Chemistry

An Overview about the Chemical Element Iron



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Iron

Symbol: Fe

Atomic Number: 26

Atomic Mass: 55.845 amu (atomic mass units)

Melting Point: 1535.0 C (1808.15 K, 2795.0 F)

Boiling Point: 2750.0 C (3023.15 K, 4982.0 F)

Number of Protons: 26

Number of Electrons: 26

Number of Neutrons: 30

Classification: Metal

Crystal Structure: Cubic

Density @ 293 K: 7.86 grams per cubic centimeter

Color: Silver

Iron has been known for many thousands of years. Artifacts made from smelted iron metal have been dated to 3000 BCE. The name comes from the Anglo-Saxon name for the metal "iren" or "iron". Its symbol "Fe" comes from the Latin "ferrum" this was the Roman word for the metal.

Pure iron is very reactive and will corrode if in contact with air or moisture. This can be seen in the rapid rusting of a vehicle's bodywork if the paintwork of a car is damaged. The metal also has magnetic properties. Repeated blows to a piece of iron can induce a magnetic field in the metal. This is a problem in shipbuilding and vessels have to be degaussed to remove residual magnetism and allow a ship's compass to be used accurately.

Iron is a very common metal. It makes up about 5.3 % of the earth's crust as well as much of the earth's core. Iron is also found in our sun and many other stars.

The element is vital biologically. It is an important part of hemoglobin in animals and chlorophyll in plants. Anemia, a deficiency in hemoglobin, can be treated using iron sulfate.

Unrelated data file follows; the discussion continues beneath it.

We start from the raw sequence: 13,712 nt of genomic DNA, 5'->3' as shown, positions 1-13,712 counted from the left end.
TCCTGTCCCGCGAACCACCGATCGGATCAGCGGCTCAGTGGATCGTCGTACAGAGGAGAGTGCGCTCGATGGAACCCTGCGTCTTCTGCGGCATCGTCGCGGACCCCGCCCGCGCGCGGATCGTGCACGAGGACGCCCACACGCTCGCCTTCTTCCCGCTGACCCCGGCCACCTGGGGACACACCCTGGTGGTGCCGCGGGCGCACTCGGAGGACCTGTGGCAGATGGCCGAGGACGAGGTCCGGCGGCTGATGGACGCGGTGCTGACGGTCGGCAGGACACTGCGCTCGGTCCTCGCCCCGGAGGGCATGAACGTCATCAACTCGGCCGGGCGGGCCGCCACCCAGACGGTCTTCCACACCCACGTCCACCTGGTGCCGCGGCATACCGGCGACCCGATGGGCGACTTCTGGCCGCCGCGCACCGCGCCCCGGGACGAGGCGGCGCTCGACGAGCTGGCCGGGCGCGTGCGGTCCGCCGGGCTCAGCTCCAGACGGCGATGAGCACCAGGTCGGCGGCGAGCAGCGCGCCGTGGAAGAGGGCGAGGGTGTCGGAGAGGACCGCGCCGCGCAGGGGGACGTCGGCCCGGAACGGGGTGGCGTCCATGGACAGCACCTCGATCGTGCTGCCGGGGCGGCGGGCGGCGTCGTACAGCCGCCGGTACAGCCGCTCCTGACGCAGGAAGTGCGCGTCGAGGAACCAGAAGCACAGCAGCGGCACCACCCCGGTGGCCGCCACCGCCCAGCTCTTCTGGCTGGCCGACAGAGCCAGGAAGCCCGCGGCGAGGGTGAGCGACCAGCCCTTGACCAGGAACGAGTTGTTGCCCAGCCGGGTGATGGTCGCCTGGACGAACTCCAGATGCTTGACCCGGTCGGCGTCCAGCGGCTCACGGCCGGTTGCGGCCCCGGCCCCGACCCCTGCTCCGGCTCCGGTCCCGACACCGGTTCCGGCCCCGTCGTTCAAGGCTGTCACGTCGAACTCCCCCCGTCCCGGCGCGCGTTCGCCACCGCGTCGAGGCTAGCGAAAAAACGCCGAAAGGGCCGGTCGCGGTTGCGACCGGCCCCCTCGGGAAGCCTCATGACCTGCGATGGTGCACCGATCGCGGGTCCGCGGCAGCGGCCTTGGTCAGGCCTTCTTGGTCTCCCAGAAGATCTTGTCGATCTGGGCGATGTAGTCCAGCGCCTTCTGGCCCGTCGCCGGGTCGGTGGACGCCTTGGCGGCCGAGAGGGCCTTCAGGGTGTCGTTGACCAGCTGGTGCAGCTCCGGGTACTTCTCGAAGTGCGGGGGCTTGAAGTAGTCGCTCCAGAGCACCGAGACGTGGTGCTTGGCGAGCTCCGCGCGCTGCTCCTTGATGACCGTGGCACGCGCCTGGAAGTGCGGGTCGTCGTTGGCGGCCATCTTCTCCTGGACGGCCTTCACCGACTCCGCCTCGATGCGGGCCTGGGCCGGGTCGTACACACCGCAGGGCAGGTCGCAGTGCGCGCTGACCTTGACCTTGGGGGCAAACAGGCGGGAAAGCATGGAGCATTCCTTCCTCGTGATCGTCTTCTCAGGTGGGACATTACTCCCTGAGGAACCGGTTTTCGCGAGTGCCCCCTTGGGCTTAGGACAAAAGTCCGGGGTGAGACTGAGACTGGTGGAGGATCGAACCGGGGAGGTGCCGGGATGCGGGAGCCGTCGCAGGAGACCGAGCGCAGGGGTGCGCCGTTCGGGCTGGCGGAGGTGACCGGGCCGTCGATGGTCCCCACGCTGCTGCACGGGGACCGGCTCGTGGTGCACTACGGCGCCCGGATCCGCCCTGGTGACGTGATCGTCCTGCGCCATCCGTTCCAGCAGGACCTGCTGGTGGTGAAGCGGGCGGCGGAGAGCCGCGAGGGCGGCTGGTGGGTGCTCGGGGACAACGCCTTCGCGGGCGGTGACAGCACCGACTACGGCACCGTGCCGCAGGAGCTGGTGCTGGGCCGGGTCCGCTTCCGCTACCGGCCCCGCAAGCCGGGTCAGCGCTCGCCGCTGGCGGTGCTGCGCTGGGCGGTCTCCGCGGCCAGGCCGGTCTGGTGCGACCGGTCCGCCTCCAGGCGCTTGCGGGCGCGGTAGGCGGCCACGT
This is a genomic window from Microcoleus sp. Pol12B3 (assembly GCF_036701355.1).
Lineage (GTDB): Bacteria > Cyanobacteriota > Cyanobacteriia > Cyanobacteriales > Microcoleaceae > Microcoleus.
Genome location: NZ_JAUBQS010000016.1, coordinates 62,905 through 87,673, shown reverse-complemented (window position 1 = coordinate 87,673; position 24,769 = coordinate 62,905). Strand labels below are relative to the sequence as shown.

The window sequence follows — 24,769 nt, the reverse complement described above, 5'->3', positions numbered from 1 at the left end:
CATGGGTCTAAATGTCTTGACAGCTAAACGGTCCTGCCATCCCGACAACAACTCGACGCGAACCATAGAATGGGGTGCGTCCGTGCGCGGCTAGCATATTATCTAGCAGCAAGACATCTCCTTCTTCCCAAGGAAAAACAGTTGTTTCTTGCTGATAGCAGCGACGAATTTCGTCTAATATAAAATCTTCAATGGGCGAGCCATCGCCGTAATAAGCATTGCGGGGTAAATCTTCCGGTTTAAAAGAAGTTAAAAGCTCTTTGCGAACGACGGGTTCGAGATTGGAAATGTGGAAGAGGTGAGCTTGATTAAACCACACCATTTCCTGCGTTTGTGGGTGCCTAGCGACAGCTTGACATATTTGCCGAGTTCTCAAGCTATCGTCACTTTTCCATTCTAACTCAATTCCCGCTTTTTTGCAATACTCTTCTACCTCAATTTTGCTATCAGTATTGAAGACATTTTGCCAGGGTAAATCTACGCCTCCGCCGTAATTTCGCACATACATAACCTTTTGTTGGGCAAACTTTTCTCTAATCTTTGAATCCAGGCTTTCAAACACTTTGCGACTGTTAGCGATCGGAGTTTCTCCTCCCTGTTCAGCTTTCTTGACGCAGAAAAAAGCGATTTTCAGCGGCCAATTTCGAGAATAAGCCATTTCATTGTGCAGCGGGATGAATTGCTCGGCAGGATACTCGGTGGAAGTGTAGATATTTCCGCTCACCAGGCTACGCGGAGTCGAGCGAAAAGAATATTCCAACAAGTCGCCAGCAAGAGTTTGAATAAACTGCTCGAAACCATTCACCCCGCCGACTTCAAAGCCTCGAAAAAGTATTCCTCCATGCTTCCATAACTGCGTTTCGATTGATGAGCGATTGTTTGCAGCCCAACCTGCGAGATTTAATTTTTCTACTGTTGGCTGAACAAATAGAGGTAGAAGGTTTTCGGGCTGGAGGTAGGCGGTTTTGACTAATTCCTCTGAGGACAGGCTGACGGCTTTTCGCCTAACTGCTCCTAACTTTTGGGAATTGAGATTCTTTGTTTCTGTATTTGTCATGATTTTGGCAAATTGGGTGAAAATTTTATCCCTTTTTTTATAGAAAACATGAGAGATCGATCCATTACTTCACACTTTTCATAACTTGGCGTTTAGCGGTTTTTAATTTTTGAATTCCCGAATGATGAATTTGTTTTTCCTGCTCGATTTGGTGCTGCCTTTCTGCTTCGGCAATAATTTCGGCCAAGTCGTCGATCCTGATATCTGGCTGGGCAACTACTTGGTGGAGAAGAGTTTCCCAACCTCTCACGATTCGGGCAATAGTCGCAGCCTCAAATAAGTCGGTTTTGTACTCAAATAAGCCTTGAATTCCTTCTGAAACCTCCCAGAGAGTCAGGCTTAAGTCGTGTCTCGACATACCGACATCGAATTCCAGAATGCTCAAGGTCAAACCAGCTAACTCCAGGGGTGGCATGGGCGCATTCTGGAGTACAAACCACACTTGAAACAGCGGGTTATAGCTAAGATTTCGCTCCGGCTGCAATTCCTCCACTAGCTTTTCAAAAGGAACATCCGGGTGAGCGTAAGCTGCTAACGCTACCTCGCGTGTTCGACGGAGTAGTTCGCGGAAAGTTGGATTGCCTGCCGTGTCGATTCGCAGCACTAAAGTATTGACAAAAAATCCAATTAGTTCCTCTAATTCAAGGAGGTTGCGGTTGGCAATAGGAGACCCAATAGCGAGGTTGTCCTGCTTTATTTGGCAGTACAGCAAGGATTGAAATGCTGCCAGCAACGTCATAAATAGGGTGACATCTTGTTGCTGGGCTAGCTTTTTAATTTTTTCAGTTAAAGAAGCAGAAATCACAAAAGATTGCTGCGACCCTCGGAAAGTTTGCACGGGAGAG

There are four naturally occurring isotopes of iron. Of these iron-54 is unstable with an extremely long half-life the other three isotopes are all stable. The most common isotope is iron-56 at 91.754% followed by iron-54 (5.845%), iron-57 (2.119%) and iron-58 (0.282%). Other unstable isotopes of the element with mass numbers ranging from 45 to 72 are known.

Iron is extracted from mineral ores. The most important sources of iron are the ores magnetite and hematite. Other ores that are commercially viable source of iron include taconite, limonite and siderite.

It is difficult to imagine our world without iron. It is used to make so many things. From the humble paper clip to the locomotive and the tracks along which it runs all owe their existence to iron. Our city sky lines would be totally different without iron to hold up the sky-scrapers.

Because iron is reactive most iron is alloyed to other elements to improve its suitability for use. Steel is the most common alloy it contains between 0.5% and 1.3% carbon. Chromium is added to steel to produce stainless steel. Where steel is required to be used at high temperatures molybdenum or tungsten can be added. If strong but springy steel is needed then vanadium is added to the alloy. Nickel will increase iron's durability and resistance to acids as well as heat. Manganese can increase the strength of steel and its resistance to wear.

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